Sunday, January 16, 2011

Loitering Around The Premier League

In terms of sheer effrontery, India’s public triumphalism in having evicted UNMIN from its purported backyard is rivaled by a palpable surge in prime ministerial ambitions in Nepal. Maoist chairman Pushpa Kamal Dahal, CPN-UML chairman Jhal Nath Khanal and the Nepali Congress’ Sher Bahadur Deuba are among front-runners who each seem prepared to countenance either of the other two if only to keep the other aspirants out.
Yet the field is wide. Ram Chandra Poudel, the Nepali Congress leader who withdrew his candidacy after becoming the uncomfortable sole contestant for most of the 16 unsuccessful legislative legerdemain, remains very much in the fray, if you ask a section of his party members.
One section of the UML has floated the candidacy of Bharat Mohan Adhikary in the interest of maintaining factional balance. Not one to shy away from his newfound prowess as a power broker, Maoist leader Mohan Baidya has pushed Ram Bahadur Thapa for the top job.
Whom do the Indians envisage? After bolstering Maoist leader Dr. Baburam Bhattarai’s credentials for the high office, New Delhi insists that it would be comfortable with anyone who it believes it could work with. Quite a standard, that. But even the lame affirmation of detachment has not been able to stand for long. Through familiar representatives, New Delhi has made its preferences clear.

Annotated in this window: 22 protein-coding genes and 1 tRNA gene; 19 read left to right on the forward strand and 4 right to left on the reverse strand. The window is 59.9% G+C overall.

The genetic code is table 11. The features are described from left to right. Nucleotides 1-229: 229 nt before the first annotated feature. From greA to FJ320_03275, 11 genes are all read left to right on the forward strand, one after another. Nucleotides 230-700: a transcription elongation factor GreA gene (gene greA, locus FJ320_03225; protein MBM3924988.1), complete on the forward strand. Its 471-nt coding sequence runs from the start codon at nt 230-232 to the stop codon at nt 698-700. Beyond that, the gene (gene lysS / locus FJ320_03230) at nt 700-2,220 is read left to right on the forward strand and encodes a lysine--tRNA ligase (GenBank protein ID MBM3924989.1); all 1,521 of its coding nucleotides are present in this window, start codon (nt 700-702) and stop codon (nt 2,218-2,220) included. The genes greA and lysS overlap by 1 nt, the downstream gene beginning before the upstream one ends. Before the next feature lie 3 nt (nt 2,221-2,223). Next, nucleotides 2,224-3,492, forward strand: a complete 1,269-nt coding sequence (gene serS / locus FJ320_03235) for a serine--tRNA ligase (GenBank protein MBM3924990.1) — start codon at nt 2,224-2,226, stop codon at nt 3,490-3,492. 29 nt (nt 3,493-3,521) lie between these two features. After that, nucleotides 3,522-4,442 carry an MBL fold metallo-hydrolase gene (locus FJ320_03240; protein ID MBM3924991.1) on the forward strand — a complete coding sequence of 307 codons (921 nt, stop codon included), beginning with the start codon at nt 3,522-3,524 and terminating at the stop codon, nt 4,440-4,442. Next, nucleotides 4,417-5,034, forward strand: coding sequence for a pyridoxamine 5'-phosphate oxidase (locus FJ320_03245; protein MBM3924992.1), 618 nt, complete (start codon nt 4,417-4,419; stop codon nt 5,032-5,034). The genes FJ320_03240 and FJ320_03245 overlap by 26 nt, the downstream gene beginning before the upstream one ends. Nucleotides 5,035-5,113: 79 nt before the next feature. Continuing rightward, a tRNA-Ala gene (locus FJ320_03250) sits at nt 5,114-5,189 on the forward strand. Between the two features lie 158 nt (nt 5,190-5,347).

Nepal is the head of India, retired general Ashok K. Mehta said in a recent interview with a Nepali weekly. In that magnanimous vein, any imbalance at the top is bound to rattle the rest of the body. Pressed to name names, Mehta insisted that Madhesi Janadhikar Forum-Democratic leader Bijay Kumar Gachchadar may be best suited for the premiership, a candidate Maila Baje has endorsed in the past, albeit for different reasons.
How gullible might Gachchadar be to this intimation? He is hardly unfamiliar with the resume enhancement Dr. Bhattarai achieved through two successive visits to India in the past fortnight. The Maoist leader, it is understood, conducted more substantive discussions with his putative patrons during the Mumbai sojourn, emboldening him to proclaim his readiness to assume any responsibility.
Yet how might Dr. Bhattarai actually rate his chances, notwithstanding his impressive standing in Nepali public opinion polls. He was not blind to the shabbiness with which the CPN-UML’s Khadga Prasad Oli was treated in official circles in the vicinity of the Vivekananda International Foundation conference. Ram Chandra Poudel, who felt he had earned New Delhi’s appreciation, if not the premiership, by merely continuing his losing candidacy for so long, was not even invited to the conclave. One Indian daily, known for conveying New Delhi’s official views on Nepalese affairs, even characterized that legislative process farcical.
In issuing a joint statement pledging post-UNMIN support to Nepal, the heads of diplomatic missions of Australia, Canada, Denmark, EU, Finland, France, Germany, Japan, Netherlands, Norway, Switzerland, United Kingdom and United States have established themselves in a lesser league of their own. India, in other words, is set to be in the driver’s seat.
But, clearly, New Delhi also seems to appreciate how the Chinese, Russians, Pakistanis and all other stakeholders will chart their own course in the ambiguity of the post-UNMIN milieu. All roads may lead to Delhi, but, in India’s estimation, no Nepali traveler must be allowed to take anything for granted.